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Safety in numbers: more walkers and bicyclists, safer walking and bicycling
  1. P L Jacobsen
  1. Correspondence to Peter Lyndon Jacobsen, Public Health Consultant, 4730 Monterey Way, Sacramento, CA 95822, USA; jacobsenp{at}medscape.com

Abstract

Objective To examine the relationship between the numbers of people walking or bicycling and the frequency of collisions between motorists and walkers or bicyclists. The common wisdom holds that the number of collisions varies directly with the amount of walking and bicycling. However, three published analyses of collision rates at specific intersections found a non-linear relationship, such that collisions rates declined with increases in the numbers of people walking or bicycling.

Data This paper uses five additional data sets (three population level and two time series) to compare the amount of walking or bicycling and the injuries incurring in collisions with motor vehicles.

Results The likelihood that a given person walking or bicycling will be struck by a motorist varies inversely with the amount of walking or bicycling. This pattern is consistent across communities of varying size, from specific intersections to cities and countries, and across time periods.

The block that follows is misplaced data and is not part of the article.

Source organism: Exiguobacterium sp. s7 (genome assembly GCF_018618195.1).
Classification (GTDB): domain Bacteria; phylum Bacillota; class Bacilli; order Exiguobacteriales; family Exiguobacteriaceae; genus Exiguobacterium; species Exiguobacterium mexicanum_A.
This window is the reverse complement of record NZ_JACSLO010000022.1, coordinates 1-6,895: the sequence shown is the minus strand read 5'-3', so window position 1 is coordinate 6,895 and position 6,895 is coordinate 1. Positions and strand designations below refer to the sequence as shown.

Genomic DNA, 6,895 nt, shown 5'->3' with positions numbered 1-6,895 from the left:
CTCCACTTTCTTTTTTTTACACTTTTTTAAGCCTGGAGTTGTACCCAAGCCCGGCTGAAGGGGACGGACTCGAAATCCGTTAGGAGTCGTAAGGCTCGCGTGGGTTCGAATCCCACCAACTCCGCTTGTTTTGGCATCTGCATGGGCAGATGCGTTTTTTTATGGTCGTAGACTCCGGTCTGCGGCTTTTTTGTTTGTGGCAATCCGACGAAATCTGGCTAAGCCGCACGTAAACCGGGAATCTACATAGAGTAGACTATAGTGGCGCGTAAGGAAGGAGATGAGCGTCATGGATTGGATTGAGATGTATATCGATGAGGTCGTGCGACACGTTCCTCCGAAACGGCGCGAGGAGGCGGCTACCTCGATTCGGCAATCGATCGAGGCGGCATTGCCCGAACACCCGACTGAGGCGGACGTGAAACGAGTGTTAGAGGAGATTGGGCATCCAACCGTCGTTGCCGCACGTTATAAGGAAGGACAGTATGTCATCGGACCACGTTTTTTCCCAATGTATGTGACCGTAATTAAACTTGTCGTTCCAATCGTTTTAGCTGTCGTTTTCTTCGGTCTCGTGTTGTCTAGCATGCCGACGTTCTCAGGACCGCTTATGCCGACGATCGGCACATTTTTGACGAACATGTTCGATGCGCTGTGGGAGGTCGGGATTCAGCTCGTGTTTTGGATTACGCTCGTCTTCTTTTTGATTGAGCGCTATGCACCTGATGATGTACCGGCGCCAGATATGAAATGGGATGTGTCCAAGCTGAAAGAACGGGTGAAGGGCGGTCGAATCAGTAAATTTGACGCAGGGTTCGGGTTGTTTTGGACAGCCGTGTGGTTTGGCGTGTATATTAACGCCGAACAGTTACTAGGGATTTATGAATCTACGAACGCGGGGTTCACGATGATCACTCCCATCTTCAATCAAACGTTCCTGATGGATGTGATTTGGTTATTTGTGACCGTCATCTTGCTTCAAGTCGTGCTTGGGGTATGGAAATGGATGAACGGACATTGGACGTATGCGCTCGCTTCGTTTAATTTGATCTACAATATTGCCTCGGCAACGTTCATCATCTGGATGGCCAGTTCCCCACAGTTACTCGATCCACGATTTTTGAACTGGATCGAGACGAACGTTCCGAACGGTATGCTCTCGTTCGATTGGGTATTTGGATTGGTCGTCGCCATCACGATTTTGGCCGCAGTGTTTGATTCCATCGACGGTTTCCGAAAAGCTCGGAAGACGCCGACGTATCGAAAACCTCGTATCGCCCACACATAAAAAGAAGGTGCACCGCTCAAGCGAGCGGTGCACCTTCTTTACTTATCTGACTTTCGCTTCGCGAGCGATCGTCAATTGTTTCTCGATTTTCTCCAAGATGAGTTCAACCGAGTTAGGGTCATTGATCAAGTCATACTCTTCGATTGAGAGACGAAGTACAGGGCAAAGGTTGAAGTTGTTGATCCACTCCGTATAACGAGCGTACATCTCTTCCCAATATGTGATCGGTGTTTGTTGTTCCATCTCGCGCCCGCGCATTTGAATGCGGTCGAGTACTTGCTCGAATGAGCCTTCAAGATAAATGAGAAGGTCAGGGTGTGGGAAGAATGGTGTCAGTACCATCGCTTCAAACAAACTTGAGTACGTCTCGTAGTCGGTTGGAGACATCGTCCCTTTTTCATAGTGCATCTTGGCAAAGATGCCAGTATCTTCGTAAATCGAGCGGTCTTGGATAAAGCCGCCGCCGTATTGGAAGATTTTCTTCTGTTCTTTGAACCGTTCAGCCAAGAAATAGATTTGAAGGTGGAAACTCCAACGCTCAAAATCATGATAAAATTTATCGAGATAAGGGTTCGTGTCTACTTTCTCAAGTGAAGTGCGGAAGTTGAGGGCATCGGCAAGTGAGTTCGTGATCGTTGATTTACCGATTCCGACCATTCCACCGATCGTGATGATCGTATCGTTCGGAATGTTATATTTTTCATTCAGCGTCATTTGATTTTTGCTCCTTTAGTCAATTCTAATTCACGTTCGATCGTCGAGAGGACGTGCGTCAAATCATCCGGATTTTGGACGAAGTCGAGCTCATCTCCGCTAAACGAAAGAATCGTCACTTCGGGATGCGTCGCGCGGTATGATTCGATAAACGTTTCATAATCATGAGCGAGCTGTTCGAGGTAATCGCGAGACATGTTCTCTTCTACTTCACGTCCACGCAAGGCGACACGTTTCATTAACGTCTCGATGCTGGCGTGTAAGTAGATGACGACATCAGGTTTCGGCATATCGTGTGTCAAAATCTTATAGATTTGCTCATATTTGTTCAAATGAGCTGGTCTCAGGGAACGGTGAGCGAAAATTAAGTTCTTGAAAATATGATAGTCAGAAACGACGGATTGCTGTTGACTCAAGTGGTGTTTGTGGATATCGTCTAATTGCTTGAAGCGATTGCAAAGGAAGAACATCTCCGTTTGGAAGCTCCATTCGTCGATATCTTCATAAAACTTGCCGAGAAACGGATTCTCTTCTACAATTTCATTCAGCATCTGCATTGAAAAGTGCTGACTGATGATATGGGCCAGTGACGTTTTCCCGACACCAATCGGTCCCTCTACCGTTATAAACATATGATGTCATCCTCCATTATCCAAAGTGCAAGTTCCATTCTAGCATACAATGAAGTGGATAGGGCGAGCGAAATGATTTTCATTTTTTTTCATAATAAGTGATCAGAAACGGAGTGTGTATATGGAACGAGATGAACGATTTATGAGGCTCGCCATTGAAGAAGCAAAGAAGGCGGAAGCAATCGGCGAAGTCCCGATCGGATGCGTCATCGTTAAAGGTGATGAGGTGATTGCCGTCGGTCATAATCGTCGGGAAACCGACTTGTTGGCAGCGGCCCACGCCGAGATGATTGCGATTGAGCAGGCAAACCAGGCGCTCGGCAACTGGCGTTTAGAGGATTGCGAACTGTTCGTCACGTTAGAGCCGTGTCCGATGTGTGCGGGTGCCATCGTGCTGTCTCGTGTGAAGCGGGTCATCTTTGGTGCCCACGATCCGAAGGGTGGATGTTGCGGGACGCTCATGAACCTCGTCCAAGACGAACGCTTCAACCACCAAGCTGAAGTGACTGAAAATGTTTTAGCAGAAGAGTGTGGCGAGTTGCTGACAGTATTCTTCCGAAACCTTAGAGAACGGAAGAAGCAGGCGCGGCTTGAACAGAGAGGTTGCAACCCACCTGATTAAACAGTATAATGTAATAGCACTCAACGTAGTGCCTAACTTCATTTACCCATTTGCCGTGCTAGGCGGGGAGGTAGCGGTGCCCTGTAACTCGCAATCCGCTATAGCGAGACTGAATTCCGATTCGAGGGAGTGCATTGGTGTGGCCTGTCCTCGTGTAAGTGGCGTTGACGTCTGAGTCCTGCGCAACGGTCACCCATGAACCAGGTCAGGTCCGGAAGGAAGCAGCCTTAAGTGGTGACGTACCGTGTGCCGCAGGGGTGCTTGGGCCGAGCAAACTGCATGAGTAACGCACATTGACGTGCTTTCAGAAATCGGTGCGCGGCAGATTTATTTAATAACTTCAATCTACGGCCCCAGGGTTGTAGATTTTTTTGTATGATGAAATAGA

Discussion This result is unexpected. Since it is unlikely that the people walking and bicycling become more cautious if their numbers are larger, it indicates that the behavior of motorists controls the likelihood of collisions with people walking and bicycling. It appears that motorists adjust their behavior in the presence of people walking and bicycling. There is an urgent need for further exploration of the human factors controlling motorist behavior in the presence of people walking and bicycling.

Conclusion A motorist is less likely to collide with a person walking and bicycling if more people walk or bicycle. Policies that increase the numbers of people walking and bicycling appear to be an effective route to improving the safety of people walking and bicycling.

  • motor vehicle crashes
  • motorist behavior
  • pedestrian
  • bicyclist
  • non-motorized traffic
  • physical activity
  • developed world
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